01 Apr 2013 Bringing Voting Rights Law into the 21st Century, by Cherylyn Harley LeBon
In the general election of 1964, racial discrimination existed that made it harder for minorities to vote. Conditions were considered so bad in nine states and portions of six others that the Voting Rights Act of 1965 included a “extreme temporary measure” that these problem areas had to receive federal approval for any and all actions affecting how people vote.
This means everything from polling place rules to zoning lines in far-flung places such as Nome, Alaska and Key West, Florida must receive “preclearance” from someone in the nation’s capital before they are considered legal.
Nearly 50 years later, most of these states and localities are still held to that same “temporary” standard of scrutiny — and the Obama Administration and the civil rights lobby wants to maintain this antiquated status quo.
But the U.S. Supreme Court could change all that and bring the Voting Rights Act into the 21st century. In the case of Shelby County, Alabama v. Holder, which was argued before the Court in late February and will be ruled upon by the end of June, the constitutionality of the Act’s preclearance standards are expected to be determined by the Court’s justices.
Far from the exaggerated claims, there is no chance the justices will overturn the Voting Rights Act in its entirety. The case focuses on the Act’s Section 5 preclearance mandate. There is also no way a decision will restrict Americans’ right to vote — that is protected by the 14th and 15th Amendments to the U.S. Constitution.
As the daughter of a man born and raised in South Carolina, I fully appreciate the importance of the Voting Rights Act and the impact it has had on the lives of black Americans and other minorities.
What the Court may determine — as was indicated by several of the comments of the justices during oral arguments — is that attitudes have changed since the Voting Rights Act was passed. There are likely no public officials guilty of 1964 offenses still serving today, and new generations of public servants no longer harbor old resentments based on skin color.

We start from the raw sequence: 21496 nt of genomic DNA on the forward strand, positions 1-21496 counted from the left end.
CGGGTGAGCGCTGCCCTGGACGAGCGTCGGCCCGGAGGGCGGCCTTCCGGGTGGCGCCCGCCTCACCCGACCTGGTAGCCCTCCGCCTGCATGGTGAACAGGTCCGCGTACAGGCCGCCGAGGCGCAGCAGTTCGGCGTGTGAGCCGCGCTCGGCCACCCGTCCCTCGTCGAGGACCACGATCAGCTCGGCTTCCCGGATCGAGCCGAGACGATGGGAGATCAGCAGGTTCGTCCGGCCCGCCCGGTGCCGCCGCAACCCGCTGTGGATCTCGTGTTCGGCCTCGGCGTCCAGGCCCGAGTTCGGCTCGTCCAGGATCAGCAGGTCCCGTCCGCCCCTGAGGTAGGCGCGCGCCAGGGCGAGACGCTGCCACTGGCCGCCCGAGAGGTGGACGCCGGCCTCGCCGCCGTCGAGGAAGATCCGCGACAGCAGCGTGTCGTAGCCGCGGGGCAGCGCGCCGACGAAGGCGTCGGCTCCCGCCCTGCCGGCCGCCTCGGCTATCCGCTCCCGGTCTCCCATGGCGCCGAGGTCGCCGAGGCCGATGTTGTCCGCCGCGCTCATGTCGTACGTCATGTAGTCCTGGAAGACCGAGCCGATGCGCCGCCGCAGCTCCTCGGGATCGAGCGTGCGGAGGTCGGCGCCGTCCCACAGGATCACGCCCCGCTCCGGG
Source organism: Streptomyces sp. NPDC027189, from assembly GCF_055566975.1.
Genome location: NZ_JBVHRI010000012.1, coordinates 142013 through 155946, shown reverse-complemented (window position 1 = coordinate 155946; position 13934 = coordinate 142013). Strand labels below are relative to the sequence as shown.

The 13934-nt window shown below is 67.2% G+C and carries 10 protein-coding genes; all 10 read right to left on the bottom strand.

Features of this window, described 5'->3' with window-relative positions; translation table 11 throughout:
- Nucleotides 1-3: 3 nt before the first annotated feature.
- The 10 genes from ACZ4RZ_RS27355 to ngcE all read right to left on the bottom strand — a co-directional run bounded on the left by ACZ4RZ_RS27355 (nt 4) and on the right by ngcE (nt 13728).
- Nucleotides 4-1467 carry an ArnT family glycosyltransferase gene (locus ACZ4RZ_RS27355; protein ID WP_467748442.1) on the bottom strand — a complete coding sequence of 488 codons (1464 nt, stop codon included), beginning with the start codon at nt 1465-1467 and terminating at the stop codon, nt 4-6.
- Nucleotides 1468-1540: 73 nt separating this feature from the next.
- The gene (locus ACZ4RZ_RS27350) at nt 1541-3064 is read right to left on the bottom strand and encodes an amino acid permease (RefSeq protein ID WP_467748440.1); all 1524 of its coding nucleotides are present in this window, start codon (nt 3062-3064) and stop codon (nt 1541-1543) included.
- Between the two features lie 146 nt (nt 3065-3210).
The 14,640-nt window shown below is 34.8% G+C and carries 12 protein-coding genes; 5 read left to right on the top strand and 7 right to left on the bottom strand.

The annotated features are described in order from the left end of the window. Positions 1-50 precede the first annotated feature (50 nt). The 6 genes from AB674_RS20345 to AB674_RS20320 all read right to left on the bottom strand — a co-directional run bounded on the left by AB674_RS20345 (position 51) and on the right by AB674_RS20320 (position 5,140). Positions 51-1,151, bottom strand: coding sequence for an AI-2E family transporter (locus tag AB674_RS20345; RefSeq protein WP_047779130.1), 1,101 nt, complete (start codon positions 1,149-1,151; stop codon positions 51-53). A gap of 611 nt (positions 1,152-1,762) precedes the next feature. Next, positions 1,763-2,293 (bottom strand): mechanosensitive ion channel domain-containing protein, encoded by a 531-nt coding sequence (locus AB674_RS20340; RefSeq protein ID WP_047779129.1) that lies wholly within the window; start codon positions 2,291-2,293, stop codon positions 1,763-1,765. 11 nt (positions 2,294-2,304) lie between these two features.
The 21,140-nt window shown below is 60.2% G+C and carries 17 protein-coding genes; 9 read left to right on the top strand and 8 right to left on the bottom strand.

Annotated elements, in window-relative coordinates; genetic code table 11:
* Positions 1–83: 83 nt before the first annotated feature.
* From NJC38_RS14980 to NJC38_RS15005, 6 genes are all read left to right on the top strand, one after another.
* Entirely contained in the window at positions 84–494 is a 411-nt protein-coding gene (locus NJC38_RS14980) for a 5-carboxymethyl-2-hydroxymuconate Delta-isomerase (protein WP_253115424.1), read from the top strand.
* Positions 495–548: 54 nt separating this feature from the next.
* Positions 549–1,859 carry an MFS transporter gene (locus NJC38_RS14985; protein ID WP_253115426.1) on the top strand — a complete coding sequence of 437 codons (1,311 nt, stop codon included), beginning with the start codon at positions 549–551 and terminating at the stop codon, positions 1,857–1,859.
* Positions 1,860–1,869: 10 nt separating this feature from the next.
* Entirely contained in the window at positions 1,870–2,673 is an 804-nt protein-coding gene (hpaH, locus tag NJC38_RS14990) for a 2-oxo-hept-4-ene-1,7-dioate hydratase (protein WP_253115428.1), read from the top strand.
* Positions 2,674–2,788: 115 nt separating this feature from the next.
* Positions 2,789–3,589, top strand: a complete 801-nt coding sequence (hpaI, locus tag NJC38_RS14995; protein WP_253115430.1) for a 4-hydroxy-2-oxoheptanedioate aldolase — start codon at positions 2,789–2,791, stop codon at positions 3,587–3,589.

Yet the Voting Rights Act continues to be enforced as if Governor George Wallace and Senator Robert Byrd are still alive and still fighting for legalized discrimination.
In a brief filed with the Court in the Shelby County case, the Project 21 black leadership network argued: “Today, Section 5 continues to place only certain state and local governments under a form of federal receivership, often without rhyme or reason. However, the ‘insidious and pervasive evil’ of racism in the Deep South, which once justified Section 5’s uniquely burdensome remedy, has greatly diminished.”
Florida, for instance, recently elected a black woman to the statewide post of lieutenant governor. Louisiana and South Carolina have governors of Indian ancestry. South Carolina also has a black U.S. senator. A Hispanic represents Texas in the U.S. Senate. All these states are under federal scrutiny for implied institutional bigotry.
Across America, race is similarly becoming such a non-issue that Representative Steve Cohen, a white man, is routinely re-elected to a Tennessee “majority minority” congressional district drawn by the mandates of the Voting Rights Act to favor a black candidate.
Continuation of the Voting Rights Act’s preclearance standards, however, serves as a political tool for the Obama Administration. In 2008, the U.S. Supreme Court upheld the constitutionality of voter ID laws meant to protect against fraud at the ballot box. But the Justice Department used Section 5 to successfully prevent implementation of voter ID democratically-enacted laws in Texas and South Carolina (although South Carolina’s was later ruled constitutional by a federal court — but too late for the election — and Texas is appealing a previous ruling).
With the exception of a small-minded few who possess no real political power, the American people have long since moved on from rules that singled out certain people for disparate treatment. Federal regulators, unfortunately, have not. At this very minute, state and local governments are still beholden to mandates from Washington that oversee and control purely local issues.
Only the justices of the U.S. Supreme Court can reasonably address this problem at this point in time.
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Cherylyn Harley LeBon is co-chairman of the Project 21 black leadership network. She is a former Senior Counsel to the U.S. Senate Judiciary Committee. Follow her on Twitter @HarleyLeBon. Comments may be sent to [email protected].
Published by the National Center for Public Policy Research. Reprints permitted provided source is credited. New Visions Commentaries reflect the views of their author, and not necessarily those of Project 21, other Project 21 members, or the National Center for Public Policy Research, its board or staff.